7 GOP attorneys general threaten Target over Pride display

Fox commentator Jesse Watters blasting Target Pride merch
Photo: Screenshot

Indiana Attorney General Todd Rokita (R) announced that he and six other state attorneys general have sent a letter advising Target that their Pride display could violate state laws. The letter accuses Target of violating laws that “protect children from harmful content meant to sexualize them and prohibit gender transitions of children.”

The at-times incomprehensible letter accuses Target of selling Pride gear for kids, promoting products from a brand that sells “Satanist-Inspired” merchandise, and helping GLSEN, an LGBTQ+ youth advocacy group that the attorneys general say has a “purpose of undermining parents’ constitutional and statutory rights by supporting ‘secret gender transitions for kids.'”

In May, it became something of a trend for conservative influencers to record themselves going into Target to express disgust at the store’s LGBTQ+ Pride displays, sometimes vandalizing them or harassing Target employees.

The attorneys’ general letter appears to draw inspiration from those videos, citing some of the products that conservatives were outraged by, including a tucking swimsuit sold in adult sizes, which some conservatives thought would turn kids transgender. The letter also complains about “LGBT-themed onesies, bibs, and overalls,” all products the conservative influencers expressed distaste for. The letter also mentions an adult T-shirt with a drag queen on it.

The letter says that Target carried products with “anti-Christian designs such as pentagrams, horned skulls, and other Satanic products,” citing a Reuters article. The Reuters article, though, doesn’t back the Republicans’ claims and actually says that Target was selling products from the brand Abprallen, which has associated in the past with British designer Erik Carnell, who has sold the above-mentioned Satanic merchandise through his own channels.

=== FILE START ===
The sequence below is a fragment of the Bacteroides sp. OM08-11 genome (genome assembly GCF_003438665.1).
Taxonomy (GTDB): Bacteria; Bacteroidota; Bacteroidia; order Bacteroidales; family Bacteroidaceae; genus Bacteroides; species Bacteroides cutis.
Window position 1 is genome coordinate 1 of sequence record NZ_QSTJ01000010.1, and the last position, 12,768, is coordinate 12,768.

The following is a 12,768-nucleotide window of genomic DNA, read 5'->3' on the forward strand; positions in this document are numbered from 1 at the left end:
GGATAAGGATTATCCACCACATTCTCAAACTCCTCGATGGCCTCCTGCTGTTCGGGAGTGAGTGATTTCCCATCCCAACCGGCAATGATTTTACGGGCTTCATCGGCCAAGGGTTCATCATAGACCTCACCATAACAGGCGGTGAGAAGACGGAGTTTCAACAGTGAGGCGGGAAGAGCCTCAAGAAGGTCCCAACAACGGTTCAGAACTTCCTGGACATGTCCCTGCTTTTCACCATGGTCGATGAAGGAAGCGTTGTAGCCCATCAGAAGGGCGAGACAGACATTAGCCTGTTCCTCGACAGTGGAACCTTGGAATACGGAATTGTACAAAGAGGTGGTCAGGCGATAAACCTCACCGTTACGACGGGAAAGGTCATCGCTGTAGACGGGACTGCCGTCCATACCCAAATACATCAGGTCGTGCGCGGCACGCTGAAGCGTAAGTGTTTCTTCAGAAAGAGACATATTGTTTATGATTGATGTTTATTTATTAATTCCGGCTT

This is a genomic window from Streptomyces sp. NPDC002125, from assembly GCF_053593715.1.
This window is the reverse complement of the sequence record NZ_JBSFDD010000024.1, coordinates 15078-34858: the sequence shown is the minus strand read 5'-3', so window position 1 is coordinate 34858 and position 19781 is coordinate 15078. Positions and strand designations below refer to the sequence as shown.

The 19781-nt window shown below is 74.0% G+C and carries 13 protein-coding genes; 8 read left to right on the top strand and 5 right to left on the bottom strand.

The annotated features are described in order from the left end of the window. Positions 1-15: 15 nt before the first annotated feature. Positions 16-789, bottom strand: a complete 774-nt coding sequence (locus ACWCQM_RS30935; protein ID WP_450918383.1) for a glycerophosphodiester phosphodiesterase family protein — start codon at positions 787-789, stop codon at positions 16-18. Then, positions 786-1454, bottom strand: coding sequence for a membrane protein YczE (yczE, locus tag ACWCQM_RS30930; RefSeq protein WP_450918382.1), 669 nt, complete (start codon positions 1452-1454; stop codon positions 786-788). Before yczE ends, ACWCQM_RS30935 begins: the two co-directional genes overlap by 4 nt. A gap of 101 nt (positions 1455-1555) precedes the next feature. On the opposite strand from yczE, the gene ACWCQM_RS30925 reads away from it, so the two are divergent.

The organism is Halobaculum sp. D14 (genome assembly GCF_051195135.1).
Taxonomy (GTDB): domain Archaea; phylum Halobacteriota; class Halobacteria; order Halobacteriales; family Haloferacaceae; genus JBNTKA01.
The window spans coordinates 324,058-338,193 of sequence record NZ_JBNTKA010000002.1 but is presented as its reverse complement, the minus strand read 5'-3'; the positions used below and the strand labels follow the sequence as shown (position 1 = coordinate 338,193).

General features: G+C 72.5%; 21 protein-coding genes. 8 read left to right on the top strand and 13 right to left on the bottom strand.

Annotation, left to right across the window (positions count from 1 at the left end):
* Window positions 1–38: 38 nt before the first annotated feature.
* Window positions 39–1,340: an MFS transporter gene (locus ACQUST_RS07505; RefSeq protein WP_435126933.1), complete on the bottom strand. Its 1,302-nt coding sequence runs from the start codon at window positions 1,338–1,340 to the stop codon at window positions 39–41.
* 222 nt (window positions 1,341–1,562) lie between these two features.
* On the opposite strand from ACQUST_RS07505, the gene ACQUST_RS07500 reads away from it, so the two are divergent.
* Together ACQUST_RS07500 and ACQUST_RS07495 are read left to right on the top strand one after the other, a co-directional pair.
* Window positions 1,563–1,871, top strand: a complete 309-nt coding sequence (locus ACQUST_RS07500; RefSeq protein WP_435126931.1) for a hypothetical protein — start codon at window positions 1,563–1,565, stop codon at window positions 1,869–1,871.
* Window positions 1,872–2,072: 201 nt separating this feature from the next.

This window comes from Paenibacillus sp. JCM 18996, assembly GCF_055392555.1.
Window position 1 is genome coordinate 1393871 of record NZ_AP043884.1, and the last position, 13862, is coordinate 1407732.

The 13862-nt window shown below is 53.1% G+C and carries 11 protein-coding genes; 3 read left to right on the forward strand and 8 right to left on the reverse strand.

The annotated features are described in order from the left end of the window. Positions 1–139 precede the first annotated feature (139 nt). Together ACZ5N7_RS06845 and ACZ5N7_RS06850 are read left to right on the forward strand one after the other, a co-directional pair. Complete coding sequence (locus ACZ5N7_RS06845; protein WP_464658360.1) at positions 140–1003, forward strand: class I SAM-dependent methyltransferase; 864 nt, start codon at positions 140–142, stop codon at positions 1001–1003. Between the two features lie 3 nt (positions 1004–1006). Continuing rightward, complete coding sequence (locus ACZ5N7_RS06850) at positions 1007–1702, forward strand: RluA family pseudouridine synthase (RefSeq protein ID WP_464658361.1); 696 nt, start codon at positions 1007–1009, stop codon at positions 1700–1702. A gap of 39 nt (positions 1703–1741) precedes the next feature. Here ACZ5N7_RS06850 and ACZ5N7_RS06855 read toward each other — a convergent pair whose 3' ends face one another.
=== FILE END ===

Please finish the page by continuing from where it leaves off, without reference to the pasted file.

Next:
While the connection between Target and Carnell doesn’t seem strong enough to include in a letter sent for legal reasons, the idea that Target is selling Satanic products was part of an internet rumor earlier this year. AI-generated images of T-shirts with inverted pentagrams and goat heads and of a store display with a red, goat-headed mannequin were shared on social media last month and caused outrage in conservative Facebook groups, even though the images were fake and the products weren’t really being sold by Target.

The letter states that Target “has no duty to fill stores with objectionable goods, let alone endorse or feature them in attention-grabbing displays at the behest of radical activists.” It says that Target has a duty to its shareholders that it violated because some conservatives said they were boycotting Target on social media and therefore the Pride displays “negatively affected Target’s stock price.”

“It is likely more profitable to sell the type of Pride that enshrines the love of the United States,” the letter states. “Target’s Pride Campaign alienates whereas Pride in our country unites.”

It’s unclear what the legal argument is in the letter since businesses make unprofitable decisions all the time without facing prosecution. The letter says that “as the chief legal officers of our States, we are charged with enforcing state laws protecting children and safeguarding parental rights” including laws that “penalize the ‘sale or distribution… of obscene matter.'” But it doesn’t threaten to prosecute Target or its executives for selling “obscene” rainbow onesies.

Furthermore, it cites Indiana’s recently passed ban on gender-affirming health care for transgender youth, but Target wasn’t selling hormones or puberty blockers in its Pride displays. The gender-affirming healthcare ban doesn’t ban people under the age of 18 from identifying as LGBTQ+.

The letter is signed by Rokita and the attorneys general of Arkansas, Idaho, Kentucky, Mississippi, Missouri, and South Carolina. They are all Republicans.

“Transanity doesn’t sell,” Rokita said in announcing the letter. “Let’s all unite around pride in America instead of falling into the trap of dividing along lines of identity politics.”

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